16. HYDROLOGY, GEORGETOWN COUNTY, SC, USA

    Data.gov (United States)

    Federal Emergency Management Agency, Department of Homeland Security — Hydrology data include spatial datasets and data tables necessary for documenting the hydrologic procedures for estimating flood discharges for a flood insurance...

  17. HYDROLOGY, LAUREL COUNTY, KENTUCKY USA

    Data.gov (United States)

    Federal Emergency Management Agency, Department of Homeland Security — Hydrology data include spatial datasets and data tables necessary for documenting the hydrologic procedures for estimating flood discharges for a flood insurance...

  18. HYDROLOGY, LAMAR COUNTY, GEORGIA, USA

    Data.gov (United States)

    Federal Emergency Management Agency, Department of Homeland Security — Hydrology data include spatial datasets and data tables necessary for documenting the hydrologic procedures for estimating flood discharges for a flood insurance...

  19. HYDROLOGY, IONIA COUNTY, MI, USA

    Data.gov (United States)

    Federal Emergency Management Agency, Department of Homeland Security — Hydrology data include spatial datasets and data tables necessary for documenting the hydrologic procedures for estimating flood discharges for a flood insurance...

  20. HYDROLOGY, Bourbon COUNTY, KENTUCKY USA

    Data.gov (United States)

    Federal Emergency Management Agency, Department of Homeland Security — Hydrology data include spatial datasets and data tables necessary for documenting the hydrologic procedures for estimating flood discharges for a flood insurance...

  1. HYDROLOGY, MADISON COUNTY, FL, USA

    Data.gov (United States)

    Federal Emergency Management Agency, Department of Homeland Security — Hydrology data include spatial datasets and data tables necessary for documenting the hydrologic procedures for estimating flood discharges for a flood insurance...

  2. HYDROLOGY, MONITEAU COUNTY, MISSOURI USA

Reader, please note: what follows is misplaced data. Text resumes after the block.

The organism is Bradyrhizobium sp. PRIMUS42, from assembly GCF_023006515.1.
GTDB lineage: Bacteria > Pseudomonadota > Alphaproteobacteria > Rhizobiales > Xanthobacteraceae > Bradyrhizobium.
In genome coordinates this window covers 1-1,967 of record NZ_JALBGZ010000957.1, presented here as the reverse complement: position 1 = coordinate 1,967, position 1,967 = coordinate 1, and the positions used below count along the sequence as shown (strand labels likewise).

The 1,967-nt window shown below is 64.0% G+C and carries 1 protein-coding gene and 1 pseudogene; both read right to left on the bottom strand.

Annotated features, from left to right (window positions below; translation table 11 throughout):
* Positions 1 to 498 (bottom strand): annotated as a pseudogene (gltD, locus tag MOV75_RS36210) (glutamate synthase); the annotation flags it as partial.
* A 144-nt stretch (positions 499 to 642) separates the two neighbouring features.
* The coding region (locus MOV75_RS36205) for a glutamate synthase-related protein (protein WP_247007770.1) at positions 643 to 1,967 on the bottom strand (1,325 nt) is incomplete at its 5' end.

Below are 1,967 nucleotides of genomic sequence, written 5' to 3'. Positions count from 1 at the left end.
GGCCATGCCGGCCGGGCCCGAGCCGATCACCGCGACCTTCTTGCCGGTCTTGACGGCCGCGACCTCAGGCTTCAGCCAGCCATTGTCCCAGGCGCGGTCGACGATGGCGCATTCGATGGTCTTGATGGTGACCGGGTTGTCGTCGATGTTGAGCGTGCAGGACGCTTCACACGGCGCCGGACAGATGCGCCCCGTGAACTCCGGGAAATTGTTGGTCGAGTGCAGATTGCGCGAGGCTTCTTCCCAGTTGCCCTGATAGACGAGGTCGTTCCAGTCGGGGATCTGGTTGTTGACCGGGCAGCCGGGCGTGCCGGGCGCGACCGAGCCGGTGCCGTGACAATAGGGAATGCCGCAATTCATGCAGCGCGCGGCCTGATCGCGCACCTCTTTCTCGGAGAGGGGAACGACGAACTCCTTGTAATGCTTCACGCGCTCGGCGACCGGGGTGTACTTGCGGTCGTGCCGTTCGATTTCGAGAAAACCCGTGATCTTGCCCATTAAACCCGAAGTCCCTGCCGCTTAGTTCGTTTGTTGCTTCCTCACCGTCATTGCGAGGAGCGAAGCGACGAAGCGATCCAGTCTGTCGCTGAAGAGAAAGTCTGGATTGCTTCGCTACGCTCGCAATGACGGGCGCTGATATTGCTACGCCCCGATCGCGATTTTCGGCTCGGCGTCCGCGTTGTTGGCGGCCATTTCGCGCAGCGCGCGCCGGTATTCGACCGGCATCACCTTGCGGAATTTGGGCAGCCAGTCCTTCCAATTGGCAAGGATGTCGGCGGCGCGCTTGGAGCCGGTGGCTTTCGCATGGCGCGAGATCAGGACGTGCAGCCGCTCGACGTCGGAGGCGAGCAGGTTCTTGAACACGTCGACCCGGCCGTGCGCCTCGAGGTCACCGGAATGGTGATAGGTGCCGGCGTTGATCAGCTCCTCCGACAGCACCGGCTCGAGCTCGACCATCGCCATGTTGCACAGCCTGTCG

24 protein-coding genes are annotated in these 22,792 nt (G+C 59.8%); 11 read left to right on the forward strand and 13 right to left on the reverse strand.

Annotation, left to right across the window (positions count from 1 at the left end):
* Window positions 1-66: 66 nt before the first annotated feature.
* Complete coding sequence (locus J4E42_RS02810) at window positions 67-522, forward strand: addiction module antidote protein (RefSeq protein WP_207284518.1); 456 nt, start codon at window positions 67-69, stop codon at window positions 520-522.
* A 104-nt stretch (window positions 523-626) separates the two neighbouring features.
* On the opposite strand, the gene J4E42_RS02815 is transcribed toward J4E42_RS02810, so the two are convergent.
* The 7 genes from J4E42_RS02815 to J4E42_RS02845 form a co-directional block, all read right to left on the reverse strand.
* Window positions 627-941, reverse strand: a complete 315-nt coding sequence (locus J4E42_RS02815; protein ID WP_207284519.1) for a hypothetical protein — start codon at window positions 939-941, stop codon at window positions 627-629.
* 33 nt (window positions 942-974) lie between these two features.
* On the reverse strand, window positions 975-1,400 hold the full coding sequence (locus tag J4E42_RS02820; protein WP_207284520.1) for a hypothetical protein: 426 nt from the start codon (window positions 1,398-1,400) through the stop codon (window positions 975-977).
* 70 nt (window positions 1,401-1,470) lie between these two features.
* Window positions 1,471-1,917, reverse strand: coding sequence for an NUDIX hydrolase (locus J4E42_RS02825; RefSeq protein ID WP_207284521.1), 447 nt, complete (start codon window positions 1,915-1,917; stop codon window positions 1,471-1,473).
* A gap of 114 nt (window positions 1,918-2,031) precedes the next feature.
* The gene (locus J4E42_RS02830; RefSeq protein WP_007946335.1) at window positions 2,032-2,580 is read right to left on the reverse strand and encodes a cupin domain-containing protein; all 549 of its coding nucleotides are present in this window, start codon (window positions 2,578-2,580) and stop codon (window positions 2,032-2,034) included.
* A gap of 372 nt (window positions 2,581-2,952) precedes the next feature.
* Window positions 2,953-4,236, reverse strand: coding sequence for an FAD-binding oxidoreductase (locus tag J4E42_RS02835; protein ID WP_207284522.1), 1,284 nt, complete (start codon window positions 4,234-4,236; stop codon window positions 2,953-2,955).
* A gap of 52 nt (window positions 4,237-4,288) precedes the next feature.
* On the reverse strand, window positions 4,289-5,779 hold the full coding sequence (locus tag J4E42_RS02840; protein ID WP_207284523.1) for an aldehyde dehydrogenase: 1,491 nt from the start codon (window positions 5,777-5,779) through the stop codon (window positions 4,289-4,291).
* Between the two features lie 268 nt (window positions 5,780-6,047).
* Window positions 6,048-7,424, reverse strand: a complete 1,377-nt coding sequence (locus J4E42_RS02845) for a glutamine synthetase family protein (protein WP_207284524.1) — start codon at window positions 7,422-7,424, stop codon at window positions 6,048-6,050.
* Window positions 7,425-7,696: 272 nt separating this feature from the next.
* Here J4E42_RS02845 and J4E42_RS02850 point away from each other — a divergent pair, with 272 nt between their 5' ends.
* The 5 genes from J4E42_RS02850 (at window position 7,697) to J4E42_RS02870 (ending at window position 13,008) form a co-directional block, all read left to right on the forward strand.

Data.gov (United States)

    Federal Emergency Management Agency, Department of Homeland Security — Hydrology data include spatial datasets and data tables necessary for documenting the hydrologic procedures for estimating flood discharges for a flood insurance...

  3. HYDROLOGY, IRON COUNTY, UTAH, USA

    Data.gov (United States)

    Federal Emergency Management Agency, Department of Homeland Security — Hydrology data include spatial datasets and data tables necessary for documenting the hydrologic procedures for estimating flood discharges for a flood insurance...

  4. HYDROLOGY, WHITLEY COUNTY, KENTUCKY USA

    Data.gov (United States)

    Federal Emergency Management Agency, Department of Homeland Security — Hydrology data include spatial datasets and data tables necessary for documenting the hydrologic procedures for estimating flood discharges for a flood insurance...

  5. HYDROLOGY, TUSCOLA COUNTY, MI, USA

    Data.gov (United States)

    Federal Emergency Management Agency, Department of Homeland Security — Hydrology data include spatial datasets and data tables necessary for documenting the hydrologic procedures for estimating flood discharges for a flood insurance...

  6. HYDROLOGIC ANALYSIS, HONOLULU COUNTY, HI

    Data.gov (United States)

    Federal Emergency Management Agency, Department of Homeland Security — Hydrology data include spatial datasets and data tables necessary for documenting the hydrologic procedures for estimating flood discharges for a flood insurance...

  7. HYDROLOGY, Richland County, ND, USA

    Data.gov (United States)

    Federal Emergency Management Agency, Department of Homeland Security — Hydrology data include spatial datasets and data tables necessary for documenting the hydrologic procedures for estimating flood discharges for a flood insurance...

  8. HYDROLOGY, Grant County, SD, USA

    Data.gov (United States)

    Federal Emergency Management Agency, Department of Homeland Security — Hydrology data include spatial datasets and data tables necessary for documenting the hydrologic procedures for estimating flood discharges for a flood insurance...

  9. HYDROLOGY, LEVY COUNTY, FL, USA

    Data.gov (United States)

    Federal Emergency Management Agency, Department of Homeland Security — Hydrology data include spatial datasets and data tables necessary for documenting the hydrologic procedures for estimating flood discharges for a flood insurance...

  10. HYDROLOGY, WASHINGTON COUNTY, FL, USA

    Data.gov (United States)

    Federal Emergency Management Agency, Department of Homeland Security — Hydrology data include spatial datasets and data tables necessary for documenting the hydrologic procedures for estimating flood discharges for a flood insurance...